“Lady-oriented” films for your viewing pleasure
India’s Central Board of Film Certification (CBFC) made headlines this week after finally lifting its ban on the theatrical screening of “Lipstick Under My Burkha”. The film opens in the cinemas on 21 July. Directed by Alankrita Shrivastava, it follows four Indian women and their quiet acts of rebellion against cultural, religious and societal restrictions.
The spunky quartet consists of a burkha-wearing college girl and secret Miley Cyrus wannabe, a beautician who uses sex as a weapon to hold onto a failing relationship with a man from another religion and caste, a mother of three who is a saleswoman by day and a convenient bedfellow for her husband by night, and a 55-year-old widow who reads erotic stories and experiences (??) a sexual reawakening.
The CBFC had initially refused to certify the film earlier this year on the grounds that the ” story is lady-oriented, their fantasy above life. There are contagious sexual scenes, abusive words, audio pornography and a bit sensitive touch about one particular section of society.”
The filmmaker then appealed to the Film Certification Appellate Tribunal (FCAT), which overruled the CBFC. Instead, the FCAT called for discretionary edits, mainly related to the sex scenes.
Although Shrivastava has reportedly said that she would have been happier without the cuts, she also found the FCAT had been fair and clear.
“The inner desires of women cannot be a reason to refuse certification to a film,” she said after the news broke of the FCAT’s decision to grant her film theatrical rights.
Having already been making the rounds of the international film festival circuit since late last year, the film has also won a slew of awards. And so far, most reviews have been favorable, with the “lady-oriented” bit getting special mention.
And, honestly, that was what caught my attention and inspired this installment.
I started looking for “strong Asian female leads” and found that there is an intriguing selection of Asian films in which female characters are portrayed untypically. Unfortunately, because they are often filmed in their original languages and often do not feature big Hollywood/Bollywood names, they make more of a splash at independent film festivals.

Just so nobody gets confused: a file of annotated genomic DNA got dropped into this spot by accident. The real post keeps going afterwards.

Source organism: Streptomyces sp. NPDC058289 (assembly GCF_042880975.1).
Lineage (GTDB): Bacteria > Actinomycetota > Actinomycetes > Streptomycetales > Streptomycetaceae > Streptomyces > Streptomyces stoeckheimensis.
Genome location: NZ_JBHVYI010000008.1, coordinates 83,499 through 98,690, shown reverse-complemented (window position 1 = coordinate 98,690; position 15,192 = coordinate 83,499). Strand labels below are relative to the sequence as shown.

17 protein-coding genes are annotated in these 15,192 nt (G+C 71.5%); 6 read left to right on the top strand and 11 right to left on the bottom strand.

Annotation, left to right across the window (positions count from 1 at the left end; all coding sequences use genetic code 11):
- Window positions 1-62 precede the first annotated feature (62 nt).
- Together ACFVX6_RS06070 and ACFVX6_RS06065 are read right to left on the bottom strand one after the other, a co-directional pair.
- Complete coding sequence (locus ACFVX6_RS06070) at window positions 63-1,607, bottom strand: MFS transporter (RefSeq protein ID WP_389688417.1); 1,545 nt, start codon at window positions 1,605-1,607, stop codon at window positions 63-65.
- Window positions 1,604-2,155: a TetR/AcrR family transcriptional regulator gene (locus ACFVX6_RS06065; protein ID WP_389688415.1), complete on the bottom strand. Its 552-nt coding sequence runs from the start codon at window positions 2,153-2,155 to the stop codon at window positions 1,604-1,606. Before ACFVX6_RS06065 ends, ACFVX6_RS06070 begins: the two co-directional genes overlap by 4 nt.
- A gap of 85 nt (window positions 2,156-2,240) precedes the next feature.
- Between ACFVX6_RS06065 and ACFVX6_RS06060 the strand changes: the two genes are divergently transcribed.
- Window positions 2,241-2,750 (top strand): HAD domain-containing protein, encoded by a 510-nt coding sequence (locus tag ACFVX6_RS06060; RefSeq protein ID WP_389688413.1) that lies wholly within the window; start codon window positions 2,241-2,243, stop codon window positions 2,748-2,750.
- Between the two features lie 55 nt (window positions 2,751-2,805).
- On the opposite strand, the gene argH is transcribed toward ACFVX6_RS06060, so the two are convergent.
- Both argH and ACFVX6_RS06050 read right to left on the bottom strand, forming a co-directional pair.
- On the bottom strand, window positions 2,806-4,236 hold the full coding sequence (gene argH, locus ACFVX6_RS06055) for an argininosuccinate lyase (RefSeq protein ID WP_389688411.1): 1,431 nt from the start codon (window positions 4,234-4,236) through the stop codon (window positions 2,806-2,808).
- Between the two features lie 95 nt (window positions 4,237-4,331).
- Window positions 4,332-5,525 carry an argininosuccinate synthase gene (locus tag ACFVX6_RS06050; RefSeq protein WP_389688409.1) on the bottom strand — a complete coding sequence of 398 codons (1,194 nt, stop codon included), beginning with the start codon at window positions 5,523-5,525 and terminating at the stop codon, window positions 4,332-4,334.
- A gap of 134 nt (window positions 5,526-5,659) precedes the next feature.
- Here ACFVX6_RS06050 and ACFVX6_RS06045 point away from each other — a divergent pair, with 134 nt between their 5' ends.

Marlina the Murderer in Four Acts (2017)
Dubbed a ‘satay western’ (as opposed to spaghetti westerns), this Indonesian movie was the only Southeast Asian film featured at this year’s Cannes festival. Co-produced in four different countries – Indonesia, France, Malaysia and Thailand – it tells the story of a widow called Marlina, whose farm is visited by a group of bandits who intend to steal her livestock. First, however, she has to make and serve them dinner and if she’s “lucky” the gang leader declares, they will rape her. What transpires thereaftertakes the revenge genre to new levels.
A Girl at My Door (2014)
Sexism and homophobia are tackled in this story about the policewoman Young-nam who is transferred from Seoul to a small fishing village after being caught having a relationship with another woman. She meets a young girl who is abused and neglected by her drunken father. He also happens to be an influential employer in the village. Despite the villagers’ warnings, Young-nam protects the girl and tries to bring her father to justice, only to find herself the target of whispers regarding her relationship with the girl.
The young teacher Lotus finds herself fighting not only the stringent rules of the education system but also her parents’ demands to conform. After being confronted by the wife of her lover in front of her colleagues and students, she moves to Beijing hoping to be free of the stifling environment of her small town only to find that there are other battles to fight simply to assert her individuality.
Muen and Rid (1994)
Based on a true story, this Thai film relates the case of Amdaeng Muen, a headstrong peasant girl who rejected a marriage arranged by her parents, ultimately taking the case to King Mongkut (Rama 1V). In the 19th century! Did her fight lead to a repeal of the legislation that allowed parents to sell, give away or marry off their children? You’ll have watch to find out.
So, if you’re inclined towards “lady oriented” stories – and not only those about women exercising their right to their own sexuality – these four may very well be worth a watch. I’m going to start with Marlina.
Author: Brenda Haas
Editor: Anne Thomas
I am a woman trying very hard to prove my worth and standing up against patriarchal mindsets every day. One of the peculiarities I have developed in this quest is the adoration of female super heroes. A woman icon who kicks butts reminds me of my own alter ego and indirectly satisfies my sick fantasies of throwing a punch or two at some men I have experienced. So when I heard from my female friends about the launch of a Pakistani animated cartoon series called “The Burqa Avenger,” I was curious to know more. Here it is pertinent to mention that I am not a fan of the concept of burqa (the headscarf). (From August 2, 2013)
Christianity, Judaism, Islam: In all of these religions, women – some more, some less – cover their hair. What do these head coverings have in common? How do women view these religious strictures? (From April 4, 2017)
I never tire of watching Ridley Scott’s “Alien”, and its sequel “Aliens” starring Sigourney Weaver. (I can’t say the same of parts 3 and 4 as I think they simply attempted to milk what was once a gripping storyline. But I digress). (From June 20, 2017)
Date05.08.2017 | 12:00
TagsA Girl at my Door, Alien, Brenda Haas, FCAT, Lotus, Marlina the Murderer in Four Acts, Miley Cyrus, Muen and Rid, Ripley, women's rights